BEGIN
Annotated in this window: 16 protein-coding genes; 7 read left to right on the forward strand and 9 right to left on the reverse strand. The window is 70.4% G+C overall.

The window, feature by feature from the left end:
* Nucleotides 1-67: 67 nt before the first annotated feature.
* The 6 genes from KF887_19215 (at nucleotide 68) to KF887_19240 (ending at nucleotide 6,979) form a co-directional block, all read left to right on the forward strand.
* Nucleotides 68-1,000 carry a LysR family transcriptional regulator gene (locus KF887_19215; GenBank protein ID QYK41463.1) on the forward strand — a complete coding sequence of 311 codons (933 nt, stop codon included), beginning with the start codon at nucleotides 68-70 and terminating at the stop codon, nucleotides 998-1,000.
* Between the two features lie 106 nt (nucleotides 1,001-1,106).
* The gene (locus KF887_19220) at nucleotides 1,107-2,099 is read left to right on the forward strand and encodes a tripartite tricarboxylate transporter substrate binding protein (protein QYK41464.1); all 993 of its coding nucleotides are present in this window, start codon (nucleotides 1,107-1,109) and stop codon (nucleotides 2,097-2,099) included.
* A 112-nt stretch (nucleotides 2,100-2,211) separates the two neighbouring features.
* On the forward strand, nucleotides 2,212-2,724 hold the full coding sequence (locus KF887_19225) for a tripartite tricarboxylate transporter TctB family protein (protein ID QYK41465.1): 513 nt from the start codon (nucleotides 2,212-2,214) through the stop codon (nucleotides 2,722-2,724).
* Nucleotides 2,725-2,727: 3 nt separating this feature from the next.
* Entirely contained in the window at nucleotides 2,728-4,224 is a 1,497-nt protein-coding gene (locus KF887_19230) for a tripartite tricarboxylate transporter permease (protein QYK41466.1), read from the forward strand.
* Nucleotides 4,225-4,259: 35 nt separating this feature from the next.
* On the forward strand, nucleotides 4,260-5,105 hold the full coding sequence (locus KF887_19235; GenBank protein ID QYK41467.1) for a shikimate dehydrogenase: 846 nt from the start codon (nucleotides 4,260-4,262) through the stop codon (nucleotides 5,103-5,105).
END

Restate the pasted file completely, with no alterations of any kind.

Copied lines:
Annotated in this window: 16 protein-coding genes; 7 read left to right on the forward strand and 9 right to left on the reverse strand. The window is 70.4% G+C overall.

The window, feature by feature from the left end:
* Nucleotides 1-67: 67 nt before the first annotated feature.
* The 6 genes from KF887_19215 (at nucleotide 68) to KF887_19240 (ending at nucleotide 6,979) form a co-directional block, all read left to right on the forward strand.
* Nucleotides 68-1,000 carry a LysR family transcriptional regulator gene (locus KF887_19215; GenBank protein ID QYK41463.1) on the forward strand — a complete coding sequence of 311 codons (933 nt, stop codon included), beginning with the start codon at nucleotides 68-70 and terminating at the stop codon, nucleotides 998-1,000.
* Between the two features lie 106 nt (nucleotides 1,001-1,106).
* The gene (locus KF887_19220) at nucleotides 1,107-2,099 is read left to right on the forward strand and encodes a tripartite tricarboxylate transporter substrate binding protein (protein QYK41464.1); all 993 of its coding nucleotides are present in this window, start codon (nucleotides 1,107-1,109) and stop codon (nucleotides 2,097-2,099) included.
* A 112-nt stretch (nucleotides 2,100-2,211) separates the two neighbouring features.
* On the forward strand, nucleotides 2,212-2,724 hold the full coding sequence (locus KF887_19225) for a tripartite tricarboxylate transporter TctB family protein (protein ID QYK41465.1): 513 nt from the start codon (nucleotides 2,212-2,214) through the stop codon (nucleotides 2,722-2,724).
* Nucleotides 2,725-2,727: 3 nt separating this feature from the next.
* Entirely contained in the window at nucleotides 2,728-4,224 is a 1,497-nt protein-coding gene (locus KF887_19230) for a tripartite tricarboxylate transporter permease (protein QYK41466.1), read from the forward strand.
* Nucleotides 4,225-4,259: 35 nt separating this feature from the next.
* On the forward strand, nucleotides 4,260-5,105 hold the full coding sequence (locus KF887_19235; GenBank protein ID QYK41467.1) for a shikimate dehydrogenase: 846 nt from the start codon (nucleotides 4,260-4,262) through the stop codon (nucleotides 5,103-5,105).